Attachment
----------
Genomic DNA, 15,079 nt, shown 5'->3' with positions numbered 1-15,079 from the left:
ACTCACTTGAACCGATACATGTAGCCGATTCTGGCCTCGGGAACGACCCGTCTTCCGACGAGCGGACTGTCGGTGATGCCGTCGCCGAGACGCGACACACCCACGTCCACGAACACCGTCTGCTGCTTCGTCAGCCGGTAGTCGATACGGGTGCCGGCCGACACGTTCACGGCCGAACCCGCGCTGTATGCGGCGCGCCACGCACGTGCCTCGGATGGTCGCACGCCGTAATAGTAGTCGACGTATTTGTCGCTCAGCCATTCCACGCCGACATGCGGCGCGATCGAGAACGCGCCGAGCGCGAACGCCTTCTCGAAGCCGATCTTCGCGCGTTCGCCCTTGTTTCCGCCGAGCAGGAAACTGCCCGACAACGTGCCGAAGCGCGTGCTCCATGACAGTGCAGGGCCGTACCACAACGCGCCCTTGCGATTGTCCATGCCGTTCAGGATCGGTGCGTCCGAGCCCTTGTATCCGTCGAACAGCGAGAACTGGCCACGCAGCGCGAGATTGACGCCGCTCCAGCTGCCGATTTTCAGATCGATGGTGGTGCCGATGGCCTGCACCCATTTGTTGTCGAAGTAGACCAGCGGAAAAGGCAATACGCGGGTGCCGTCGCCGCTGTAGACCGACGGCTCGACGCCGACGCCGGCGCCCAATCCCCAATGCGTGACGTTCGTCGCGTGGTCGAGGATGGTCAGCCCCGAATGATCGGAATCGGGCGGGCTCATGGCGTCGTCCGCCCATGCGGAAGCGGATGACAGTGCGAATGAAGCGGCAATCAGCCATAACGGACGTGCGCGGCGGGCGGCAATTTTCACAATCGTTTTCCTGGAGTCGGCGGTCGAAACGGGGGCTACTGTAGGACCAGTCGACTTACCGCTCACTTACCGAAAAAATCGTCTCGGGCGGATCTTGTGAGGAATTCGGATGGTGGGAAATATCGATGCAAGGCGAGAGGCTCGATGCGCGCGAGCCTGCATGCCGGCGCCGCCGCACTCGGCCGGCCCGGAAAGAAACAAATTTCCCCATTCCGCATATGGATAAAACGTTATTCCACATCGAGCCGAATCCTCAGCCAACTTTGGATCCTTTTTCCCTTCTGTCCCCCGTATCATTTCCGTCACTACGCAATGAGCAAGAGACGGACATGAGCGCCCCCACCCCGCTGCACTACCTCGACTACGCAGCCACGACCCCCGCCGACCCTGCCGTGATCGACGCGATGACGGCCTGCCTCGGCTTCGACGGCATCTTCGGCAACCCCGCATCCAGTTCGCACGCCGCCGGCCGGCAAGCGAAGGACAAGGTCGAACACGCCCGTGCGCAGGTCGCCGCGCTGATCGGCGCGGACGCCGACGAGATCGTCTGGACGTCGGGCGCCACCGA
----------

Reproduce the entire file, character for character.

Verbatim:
Genomic DNA, 15,079 nt, shown 5'->3' with positions numbered 1-15,079 from the left:
ACTCACTTGAACCGATACATGTAGCCGATTCTGGCCTCGGGAACGACCCGTCTTCCGACGAGCGGACTGTCGGTGATGCCGTCGCCGAGACGCGACACACCCACGTCCACGAACACCGTCTGCTGCTTCGTCAGCCGGTAGTCGATACGGGTGCCGGCCGACACGTTCACGGCCGAACCCGCGCTGTATGCGGCGCGCCACGCACGTGCCTCGGATGGTCGCACGCCGTAATAGTAGTCGACGTATTTGTCGCTCAGCCATTCCACGCCGACATGCGGCGCGATCGAGAACGCGCCGAGCGCGAACGCCTTCTCGAAGCCGATCTTCGCGCGTTCGCCCTTGTTTCCGCCGAGCAGGAAACTGCCCGACAACGTGCCGAAGCGCGTGCTCCATGACAGTGCAGGGCCGTACCACAACGCGCCCTTGCGATTGTCCATGCCGTTCAGGATCGGTGCGTCCGAGCCCTTGTATCCGTCGAACAGCGAGAACTGGCCACGCAGCGCGAGATTGACGCCGCTCCAGCTGCCGATTTTCAGATCGATGGTGGTGCCGATGGCCTGCACCCATTTGTTGTCGAAGTAGACCAGCGGAAAAGGCAATACGCGGGTGCCGTCGCCGCTGTAGACCGACGGCTCGACGCCGACGCCGGCGCCCAATCCCCAATGCGTGACGTTCGTCGCGTGGTCGAGGATGGTCAGCCCCGAATGATCGGAATCGGGCGGGCTCATGGCGTCGTCCGCCCATGCGGAAGCGGATGACAGTGCGAATGAAGCGGCAATCAGCCATAACGGACGTGCGCGGCGGGCGGCAATTTTCACAATCGTTTTCCTGGAGTCGGCGGTCGAAACGGGGGCTACTGTAGGACCAGTCGACTTACCGCTCACTTACCGAAAAAATCGTCTCGGGCGGATCTTGTGAGGAATTCGGATGGTGGGAAATATCGATGCAAGGCGAGAGGCTCGATGCGCGCGAGCCTGCATGCCGGCGCCGCCGCACTCGGCCGGCCCGGAAAGAAACAAATTTCCCCATTCCGCATATGGATAAAACGTTATTCCACATCGAGCCGAATCCTCAGCCAACTTTGGATCCTTTTTCCCTTCTGTCCCCCGTATCATTTCCGTCACTACGCAATGAGCAAGAGACGGACATGAGCGCCCCCACCCCGCTGCACTACCTCGACTACGCAGCCACGACCCCCGCCGACCCTGCCGTGATCGACGCGATGACGGCCTGCCTCGGCTTCGACGGCATCTTCGGCAACCCCGCATCCAGTTCGCACGCCGCCGGCCGGCAAGCGAAGGACAAGGTCGAACACGCCCGTGCGCAGGTCGCCGCGCTGATCGGCGCGGACGCCGACGAGATCGTCTGGACGTCGGGCGCCACCGA